Legal Aid Justice Center, Nov. 16, 2018 - "Yesterday, the U.S. District Court for the Eastern District of Virginia denied the U.S. government’s motion to dismiss Legal Aid Justice Center’s lawsuit on behalf of detained immigrant children and their families, striking a blow to a new immigration policy that has kept thousands of children unnecessarily detained for months. The Court’s decision is a victory for immigrant children and their families in Virginia and across the country.
This case is particularly significant, not only in Virginia, but nationally. Over 13,000 children are held by Office of Refugee Resettlement (ORR) under the policies challenged in this suit, hundreds of whom are in Virginia. Because the policies are federal policies implemented across the country, the outcome of this case will have a nationwide impact.
Legal Aid Justice Center (LAJC), together with the intellectual property law firm of Sterne, Kessler, Goldstein, and Fox, brought this first-of-its-kind class action lawsuit challenging the government’s recent policy of sharing sponsor information and information about sponsors’ household members with U.S. Immigration and Customs Enforcement (ICE). That policy has resulted in ICE arrests of family and friends that came forward to bring their children home.
“The Trump administration has been carrying out a backdoor family separation agenda, keeping immigrant children apart from their families and using children as bait to break up the very families they have traveled so far and risked so much to join,” said Becky Wolozin, lead counsel and attorney with LAJC’s Immigrant Advocacy Program. “This decision is a victory for immigrant children and families. The Court has said clearly that the government cannot run roughshod over the rights of these children and their loved ones.”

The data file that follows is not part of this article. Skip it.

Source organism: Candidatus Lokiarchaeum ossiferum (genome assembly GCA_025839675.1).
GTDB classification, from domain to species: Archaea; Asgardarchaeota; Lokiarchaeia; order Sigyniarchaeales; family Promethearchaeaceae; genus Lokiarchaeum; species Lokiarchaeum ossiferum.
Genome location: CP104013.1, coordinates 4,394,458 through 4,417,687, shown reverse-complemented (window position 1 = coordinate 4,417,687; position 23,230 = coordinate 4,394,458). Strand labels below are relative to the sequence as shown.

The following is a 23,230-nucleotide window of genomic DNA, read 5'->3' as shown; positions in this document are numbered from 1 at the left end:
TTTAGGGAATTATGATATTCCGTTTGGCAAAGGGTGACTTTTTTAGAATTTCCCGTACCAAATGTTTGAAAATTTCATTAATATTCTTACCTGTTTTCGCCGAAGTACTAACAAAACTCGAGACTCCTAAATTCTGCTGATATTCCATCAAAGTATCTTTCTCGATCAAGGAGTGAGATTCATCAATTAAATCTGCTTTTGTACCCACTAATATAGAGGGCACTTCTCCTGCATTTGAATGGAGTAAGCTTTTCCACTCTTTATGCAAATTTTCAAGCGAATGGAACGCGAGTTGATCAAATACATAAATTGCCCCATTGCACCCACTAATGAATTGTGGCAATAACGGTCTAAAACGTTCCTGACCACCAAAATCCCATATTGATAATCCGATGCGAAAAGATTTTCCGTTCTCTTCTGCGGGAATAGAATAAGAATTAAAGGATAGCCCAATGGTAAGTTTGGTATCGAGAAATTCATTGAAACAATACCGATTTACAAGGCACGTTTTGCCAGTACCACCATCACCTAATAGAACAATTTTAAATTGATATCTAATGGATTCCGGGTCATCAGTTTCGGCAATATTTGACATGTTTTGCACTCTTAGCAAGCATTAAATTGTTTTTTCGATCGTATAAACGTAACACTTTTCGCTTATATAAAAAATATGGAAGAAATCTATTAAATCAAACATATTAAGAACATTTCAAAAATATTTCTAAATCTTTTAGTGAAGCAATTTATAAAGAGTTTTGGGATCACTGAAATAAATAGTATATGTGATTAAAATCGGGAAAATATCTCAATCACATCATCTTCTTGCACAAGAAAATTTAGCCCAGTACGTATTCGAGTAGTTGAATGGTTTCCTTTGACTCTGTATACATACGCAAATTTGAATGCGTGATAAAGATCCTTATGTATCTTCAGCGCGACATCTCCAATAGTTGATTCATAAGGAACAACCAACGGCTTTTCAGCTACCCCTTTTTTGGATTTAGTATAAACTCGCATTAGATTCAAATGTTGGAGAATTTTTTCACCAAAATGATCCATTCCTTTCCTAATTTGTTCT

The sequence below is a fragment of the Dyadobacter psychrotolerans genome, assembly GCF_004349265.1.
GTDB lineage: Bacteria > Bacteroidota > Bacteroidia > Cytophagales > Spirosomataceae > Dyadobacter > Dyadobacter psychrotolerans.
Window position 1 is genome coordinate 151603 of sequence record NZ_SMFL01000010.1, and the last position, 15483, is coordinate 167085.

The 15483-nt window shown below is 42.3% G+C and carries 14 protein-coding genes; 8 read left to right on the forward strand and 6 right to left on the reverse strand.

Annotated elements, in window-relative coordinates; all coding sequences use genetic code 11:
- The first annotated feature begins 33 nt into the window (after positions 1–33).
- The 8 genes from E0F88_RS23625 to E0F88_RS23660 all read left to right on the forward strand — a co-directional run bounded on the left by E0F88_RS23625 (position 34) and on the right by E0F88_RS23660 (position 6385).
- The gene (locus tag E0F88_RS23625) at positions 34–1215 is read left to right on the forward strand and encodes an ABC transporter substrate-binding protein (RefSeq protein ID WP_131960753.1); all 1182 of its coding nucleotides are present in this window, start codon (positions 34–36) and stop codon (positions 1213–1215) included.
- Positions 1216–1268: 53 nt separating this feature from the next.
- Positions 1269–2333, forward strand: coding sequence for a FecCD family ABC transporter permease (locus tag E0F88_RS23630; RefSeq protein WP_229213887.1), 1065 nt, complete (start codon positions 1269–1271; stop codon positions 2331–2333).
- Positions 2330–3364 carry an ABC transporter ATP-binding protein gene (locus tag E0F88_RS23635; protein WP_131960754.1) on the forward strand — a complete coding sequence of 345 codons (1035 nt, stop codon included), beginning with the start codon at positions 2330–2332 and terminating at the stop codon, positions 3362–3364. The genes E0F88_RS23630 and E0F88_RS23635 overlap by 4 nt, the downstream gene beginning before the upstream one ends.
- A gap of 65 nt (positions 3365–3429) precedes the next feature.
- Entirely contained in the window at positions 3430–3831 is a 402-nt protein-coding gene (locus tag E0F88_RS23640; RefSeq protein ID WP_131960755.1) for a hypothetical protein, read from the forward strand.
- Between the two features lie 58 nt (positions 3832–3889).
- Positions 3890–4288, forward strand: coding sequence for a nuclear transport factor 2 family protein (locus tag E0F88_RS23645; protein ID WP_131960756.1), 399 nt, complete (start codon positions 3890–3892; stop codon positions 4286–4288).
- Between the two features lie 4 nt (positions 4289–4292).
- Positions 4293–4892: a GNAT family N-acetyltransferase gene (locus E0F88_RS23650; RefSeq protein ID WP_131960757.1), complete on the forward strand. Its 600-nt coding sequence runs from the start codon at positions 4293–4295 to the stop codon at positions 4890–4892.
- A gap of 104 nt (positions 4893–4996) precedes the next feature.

The lawsuit stemmed from the experience of four children in ORR custody on Virginia who were held by the government for over five months while their relatives tried to bring them home. Three of the four children were finally reunified with their families – one just weeks before the Court’s order came down. The three children who have been reunified with their families have been dismissed from the case. One child remains in government custody, where he has been held apart from his adult sister for six months, after fleeing violence and neglect in his home country.
“For years, ORR has neglected its obligations under the Administrative Procedure Act,” said Sterne Kessler Director Salvador Bezos, lead of the firm’s immigration-focused pro bono matters. “The Administrative Procedure Act provides essential protections against this kind of agency overreach. I am proud of my colleagues’ and LAJC’s efforts to force the government to meet its obligations to the children in its custody.”
“ORR is supposed to protect vulnerable immigrant children. Instead it is placing them in harm’s way under the guise of child welfare,” said Simon Sandoval-Moshenberg, Legal Director of LAJC’s Immigrant Advocacy Program. “Their policy and its enforcement undermine successfully placing children with their families and the vast surveillance actions are destabilizing immigrant communities.”
In the November 15th ruling, U.S. District Court Judge Leonie Brinkema firmly upheld children’s right to liberty and the right to family unity for immigrant families. Judge Brinkema found that the children and their sponsors provided sufficient reason to suggest that their constitutional rights were violated, and that the government violated the Administrative Procedure Act when it enacted its ICE sharing policy earlier this year. The case will now move forward as LAJC works to certify the class and the parties work to complete discovery.
Read the legal ruling here."